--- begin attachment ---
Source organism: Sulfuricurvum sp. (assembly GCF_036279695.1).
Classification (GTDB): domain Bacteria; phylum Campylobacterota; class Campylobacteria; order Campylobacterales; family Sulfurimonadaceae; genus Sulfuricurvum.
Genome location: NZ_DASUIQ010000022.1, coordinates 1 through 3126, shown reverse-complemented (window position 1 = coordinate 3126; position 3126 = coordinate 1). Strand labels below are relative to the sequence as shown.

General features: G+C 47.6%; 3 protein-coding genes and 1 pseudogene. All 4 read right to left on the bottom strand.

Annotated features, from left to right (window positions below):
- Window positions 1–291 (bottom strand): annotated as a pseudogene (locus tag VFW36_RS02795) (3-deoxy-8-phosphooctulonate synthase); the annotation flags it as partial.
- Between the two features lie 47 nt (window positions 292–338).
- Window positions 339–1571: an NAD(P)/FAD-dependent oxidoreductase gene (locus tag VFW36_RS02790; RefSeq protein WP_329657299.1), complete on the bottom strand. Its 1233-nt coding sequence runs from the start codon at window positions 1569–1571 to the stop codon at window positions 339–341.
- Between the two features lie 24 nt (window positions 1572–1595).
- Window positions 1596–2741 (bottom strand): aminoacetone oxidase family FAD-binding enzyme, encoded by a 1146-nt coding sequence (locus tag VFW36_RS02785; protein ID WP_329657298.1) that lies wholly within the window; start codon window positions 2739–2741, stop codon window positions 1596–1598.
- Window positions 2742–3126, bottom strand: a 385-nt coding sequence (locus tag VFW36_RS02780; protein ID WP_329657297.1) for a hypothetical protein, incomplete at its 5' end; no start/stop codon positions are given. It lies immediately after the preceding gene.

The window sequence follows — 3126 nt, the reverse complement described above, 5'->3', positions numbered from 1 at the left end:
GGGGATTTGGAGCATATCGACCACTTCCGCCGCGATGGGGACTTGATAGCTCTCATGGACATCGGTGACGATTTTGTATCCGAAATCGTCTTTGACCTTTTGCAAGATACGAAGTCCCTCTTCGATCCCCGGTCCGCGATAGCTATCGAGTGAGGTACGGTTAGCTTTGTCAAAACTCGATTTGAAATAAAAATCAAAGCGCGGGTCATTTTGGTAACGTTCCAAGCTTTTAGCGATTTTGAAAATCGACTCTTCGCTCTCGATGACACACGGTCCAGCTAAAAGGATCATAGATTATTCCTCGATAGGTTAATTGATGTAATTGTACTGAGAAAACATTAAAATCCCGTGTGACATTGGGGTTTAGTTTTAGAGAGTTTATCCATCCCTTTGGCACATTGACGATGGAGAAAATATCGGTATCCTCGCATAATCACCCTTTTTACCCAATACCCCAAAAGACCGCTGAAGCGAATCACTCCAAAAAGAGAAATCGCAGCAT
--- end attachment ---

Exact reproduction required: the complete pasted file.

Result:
Source organism: Sulfuricurvum sp. (assembly GCF_036279695.1).
Classification (GTDB): domain Bacteria; phylum Campylobacterota; class Campylobacteria; order Campylobacterales; family Sulfurimonadaceae; genus Sulfuricurvum.
Genome location: NZ_DASUIQ010000022.1, coordinates 1 through 3126, shown reverse-complemented (window position 1 = coordinate 3126; position 3126 = coordinate 1). Strand labels below are relative to the sequence as shown.

General features: G+C 47.6%; 3 protein-coding genes and 1 pseudogene. All 4 read right to left on the bottom strand.

Annotated features, from left to right (window positions below):
- Window positions 1–291 (bottom strand): annotated as a pseudogene (locus tag VFW36_RS02795) (3-deoxy-8-phosphooctulonate synthase); the annotation flags it as partial.
- Between the two features lie 47 nt (window positions 292–338).
- Window positions 339–1571: an NAD(P)/FAD-dependent oxidoreductase gene (locus tag VFW36_RS02790; RefSeq protein WP_329657299.1), complete on the bottom strand. Its 1233-nt coding sequence runs from the start codon at window positions 1569–1571 to the stop codon at window positions 339–341.
- Between the two features lie 24 nt (window positions 1572–1595).
- Window positions 1596–2741 (bottom strand): aminoacetone oxidase family FAD-binding enzyme, encoded by a 1146-nt coding sequence (locus tag VFW36_RS02785; protein ID WP_329657298.1) that lies wholly within the window; start codon window positions 2739–2741, stop codon window positions 1596–1598.
- Window positions 2742–3126, bottom strand: a 385-nt coding sequence (locus tag VFW36_RS02780; protein ID WP_329657297.1) for a hypothetical protein, incomplete at its 5' end; no start/stop codon positions are given. It lies immediately after the preceding gene.

The window sequence follows — 3126 nt, the reverse complement described above, 5'->3', positions numbered from 1 at the left end:
GGGGATTTGGAGCATATCGACCACTTCCGCCGCGATGGGGACTTGATAGCTCTCATGGACATCGGTGACGATTTTGTATCCGAAATCGTCTTTGACCTTTTGCAAGATACGAAGTCCCTCTTCGATCCCCGGTCCGCGATAGCTATCGAGTGAGGTACGGTTAGCTTTGTCAAAACTCGATTTGAAATAAAAATCAAAGCGCGGGTCATTTTGGTAACGTTCCAAGCTTTTAGCGATTTTGAAAATCGACTCTTCGCTCTCGATGACACACGGTCCAGCTAAAAGGATCATAGATTATTCCTCGATAGGTTAATTGATGTAATTGTACTGAGAAAACATTAAAATCCCGTGTGACATTGGGGTTTAGTTTTAGAGAGTTTATCCATCCCTTTGGCACATTGACGATGGAGAAAATATCGGTATCCTCGCATAATCACCCTTTTTACCCAATACCCCAAAAGACCGCTGAAGCGAATCACTCCAAAAAGAGAAATCGCAGCAT